13 Nov Prescription drugs in general
Prescription drugs are controlled by the government. They are not available over the counter like the previous sub-post covered. A doctor needs to prescribe (officially provide the permission to a pharmacist) these medications to you in the form of a prescription (official doctor’s order) in order for the pharmacy to sell them to you. They are controlled by the government because they can be very dangerous and/or addictive if not used properly.
Unfortunately, prescription drugs have become a preferred high for teens (and adults, but preteens and teens are the focus here!) for a few reasons.
First, some teens think that since the drugs are legally prescribed, they must not be dangerous.
Second, taking them does not have the same stigma as taking “street drugs.” (Street drugs are illegal drugs.)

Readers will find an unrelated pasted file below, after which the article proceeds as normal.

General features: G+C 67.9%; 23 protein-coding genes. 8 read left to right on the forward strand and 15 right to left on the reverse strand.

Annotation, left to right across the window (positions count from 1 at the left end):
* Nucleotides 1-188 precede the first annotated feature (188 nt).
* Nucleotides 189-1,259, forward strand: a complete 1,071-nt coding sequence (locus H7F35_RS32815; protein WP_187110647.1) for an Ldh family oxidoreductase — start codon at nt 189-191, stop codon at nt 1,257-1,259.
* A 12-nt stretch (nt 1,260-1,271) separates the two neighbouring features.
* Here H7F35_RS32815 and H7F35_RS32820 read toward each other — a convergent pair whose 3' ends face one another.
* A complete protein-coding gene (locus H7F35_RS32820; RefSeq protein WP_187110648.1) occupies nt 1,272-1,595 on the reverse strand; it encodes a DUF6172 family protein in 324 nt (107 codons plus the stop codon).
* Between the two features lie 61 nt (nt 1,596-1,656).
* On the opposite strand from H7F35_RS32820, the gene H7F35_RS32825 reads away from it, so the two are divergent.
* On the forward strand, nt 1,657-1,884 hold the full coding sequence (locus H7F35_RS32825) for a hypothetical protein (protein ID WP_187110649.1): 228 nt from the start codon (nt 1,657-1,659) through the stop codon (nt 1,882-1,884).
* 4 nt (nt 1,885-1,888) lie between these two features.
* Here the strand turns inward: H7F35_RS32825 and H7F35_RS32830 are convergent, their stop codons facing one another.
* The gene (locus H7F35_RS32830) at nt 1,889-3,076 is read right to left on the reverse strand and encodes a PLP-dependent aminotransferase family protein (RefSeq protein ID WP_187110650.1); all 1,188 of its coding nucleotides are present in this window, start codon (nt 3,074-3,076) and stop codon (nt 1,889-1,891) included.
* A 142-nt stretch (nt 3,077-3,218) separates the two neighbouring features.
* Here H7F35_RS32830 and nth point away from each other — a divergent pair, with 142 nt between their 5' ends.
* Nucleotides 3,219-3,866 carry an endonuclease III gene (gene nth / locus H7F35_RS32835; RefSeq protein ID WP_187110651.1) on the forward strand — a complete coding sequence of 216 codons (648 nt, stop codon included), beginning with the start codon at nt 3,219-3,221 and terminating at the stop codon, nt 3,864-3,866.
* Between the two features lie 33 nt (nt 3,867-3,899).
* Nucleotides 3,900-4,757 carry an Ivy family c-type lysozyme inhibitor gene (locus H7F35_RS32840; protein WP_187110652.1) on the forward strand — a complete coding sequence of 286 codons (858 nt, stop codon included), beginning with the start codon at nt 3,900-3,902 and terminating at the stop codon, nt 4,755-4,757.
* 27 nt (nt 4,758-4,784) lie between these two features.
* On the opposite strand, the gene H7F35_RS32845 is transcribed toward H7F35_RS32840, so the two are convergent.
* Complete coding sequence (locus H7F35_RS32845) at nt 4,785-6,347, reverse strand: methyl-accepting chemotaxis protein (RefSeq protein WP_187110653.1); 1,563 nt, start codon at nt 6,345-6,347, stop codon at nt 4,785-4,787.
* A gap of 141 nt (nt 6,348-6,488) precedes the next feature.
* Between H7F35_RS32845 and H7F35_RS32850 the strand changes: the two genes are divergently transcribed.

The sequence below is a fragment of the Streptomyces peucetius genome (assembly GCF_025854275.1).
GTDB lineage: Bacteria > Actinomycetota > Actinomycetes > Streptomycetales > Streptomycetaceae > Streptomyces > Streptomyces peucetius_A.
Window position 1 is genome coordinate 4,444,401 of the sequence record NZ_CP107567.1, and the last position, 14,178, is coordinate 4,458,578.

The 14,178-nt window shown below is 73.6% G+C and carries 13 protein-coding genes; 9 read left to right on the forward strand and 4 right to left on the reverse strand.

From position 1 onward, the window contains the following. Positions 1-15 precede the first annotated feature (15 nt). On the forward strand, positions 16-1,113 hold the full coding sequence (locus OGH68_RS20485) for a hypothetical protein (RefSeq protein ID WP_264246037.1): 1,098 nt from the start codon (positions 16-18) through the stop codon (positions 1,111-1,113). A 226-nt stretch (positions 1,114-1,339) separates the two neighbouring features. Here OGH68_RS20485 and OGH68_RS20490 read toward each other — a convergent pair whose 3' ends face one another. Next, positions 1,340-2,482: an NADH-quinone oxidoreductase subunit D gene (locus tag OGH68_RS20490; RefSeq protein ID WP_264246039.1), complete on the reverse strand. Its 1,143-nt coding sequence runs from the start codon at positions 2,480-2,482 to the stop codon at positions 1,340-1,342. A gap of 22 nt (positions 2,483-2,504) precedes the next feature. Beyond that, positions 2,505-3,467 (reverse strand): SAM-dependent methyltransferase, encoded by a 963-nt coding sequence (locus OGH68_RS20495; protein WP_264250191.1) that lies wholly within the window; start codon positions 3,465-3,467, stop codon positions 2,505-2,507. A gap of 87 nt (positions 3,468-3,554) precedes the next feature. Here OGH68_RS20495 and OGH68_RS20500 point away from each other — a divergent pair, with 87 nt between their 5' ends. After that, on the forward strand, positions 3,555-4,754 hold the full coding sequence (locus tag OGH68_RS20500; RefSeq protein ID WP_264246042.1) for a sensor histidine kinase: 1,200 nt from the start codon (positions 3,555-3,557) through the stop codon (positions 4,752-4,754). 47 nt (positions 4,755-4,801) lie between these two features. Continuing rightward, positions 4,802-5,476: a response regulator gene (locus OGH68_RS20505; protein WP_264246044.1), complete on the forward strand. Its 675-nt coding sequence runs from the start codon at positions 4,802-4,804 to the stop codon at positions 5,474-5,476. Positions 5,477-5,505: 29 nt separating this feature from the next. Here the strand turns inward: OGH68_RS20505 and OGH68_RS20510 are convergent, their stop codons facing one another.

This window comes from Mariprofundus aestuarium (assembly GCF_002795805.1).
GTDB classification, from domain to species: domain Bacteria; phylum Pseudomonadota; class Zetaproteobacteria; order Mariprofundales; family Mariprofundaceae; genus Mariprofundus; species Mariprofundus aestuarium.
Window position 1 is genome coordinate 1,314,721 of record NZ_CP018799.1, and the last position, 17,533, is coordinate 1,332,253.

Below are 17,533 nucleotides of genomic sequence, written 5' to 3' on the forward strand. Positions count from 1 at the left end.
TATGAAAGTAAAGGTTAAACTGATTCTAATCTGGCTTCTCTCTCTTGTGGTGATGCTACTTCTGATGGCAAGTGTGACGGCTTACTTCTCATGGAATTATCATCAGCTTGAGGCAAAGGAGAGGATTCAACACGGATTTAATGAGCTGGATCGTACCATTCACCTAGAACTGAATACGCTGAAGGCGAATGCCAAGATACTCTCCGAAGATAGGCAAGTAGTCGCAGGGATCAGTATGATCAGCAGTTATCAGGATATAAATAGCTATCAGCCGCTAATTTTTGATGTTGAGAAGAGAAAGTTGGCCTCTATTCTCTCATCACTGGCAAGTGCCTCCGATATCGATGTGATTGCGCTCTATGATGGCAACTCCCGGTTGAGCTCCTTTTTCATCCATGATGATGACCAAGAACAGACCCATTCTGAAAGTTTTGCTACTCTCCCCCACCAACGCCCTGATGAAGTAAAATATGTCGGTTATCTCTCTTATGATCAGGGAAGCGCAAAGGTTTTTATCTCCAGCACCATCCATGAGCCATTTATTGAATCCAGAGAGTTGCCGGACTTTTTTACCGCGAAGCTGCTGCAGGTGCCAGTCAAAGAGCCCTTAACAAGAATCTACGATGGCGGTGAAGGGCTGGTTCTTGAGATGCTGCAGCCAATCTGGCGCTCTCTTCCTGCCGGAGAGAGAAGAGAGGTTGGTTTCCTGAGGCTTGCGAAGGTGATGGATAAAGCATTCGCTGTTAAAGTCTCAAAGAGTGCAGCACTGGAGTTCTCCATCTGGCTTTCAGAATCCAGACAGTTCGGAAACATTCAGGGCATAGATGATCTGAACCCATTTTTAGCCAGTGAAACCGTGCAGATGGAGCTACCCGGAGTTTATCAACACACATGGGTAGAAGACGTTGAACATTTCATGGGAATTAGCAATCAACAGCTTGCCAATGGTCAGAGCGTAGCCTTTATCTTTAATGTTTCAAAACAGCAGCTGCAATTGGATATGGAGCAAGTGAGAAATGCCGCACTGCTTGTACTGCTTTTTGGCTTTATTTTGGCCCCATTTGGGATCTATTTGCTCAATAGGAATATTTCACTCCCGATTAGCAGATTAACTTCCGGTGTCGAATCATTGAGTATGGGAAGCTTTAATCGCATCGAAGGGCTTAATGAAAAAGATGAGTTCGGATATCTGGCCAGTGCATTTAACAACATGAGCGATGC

Third, people feel less shame when using prescribed medications rather than illegal drugs known to be used by street addicts.
But consider this: There is only a slight difference in the chemical make up between the street drug heroin (in its pure form, not mixed with anything), and a prescription for hydrocodone, an opiate (painkiller) that is synthetic (man-made).
Recap on that:
Prescribed pain meds are legal.
Heroin is NOT legal.
Most prescribed pain medications are opioids JUST LIKE HEROIN—they are all derived from the opium poppy plant. (see more here)
The brain and body can become dependent on opioids, no matter the form (heroin or prescription).
The next few posts will address some prescribed medications that are often abused. They are grouped into three different categories: sedatives and tranquilizers (these depress the central nervous system), stimulants (these stimulate the central nervous system), and pain medications.
Why do you think people take drugs when they know the drugs are damaging their brains and their bodies?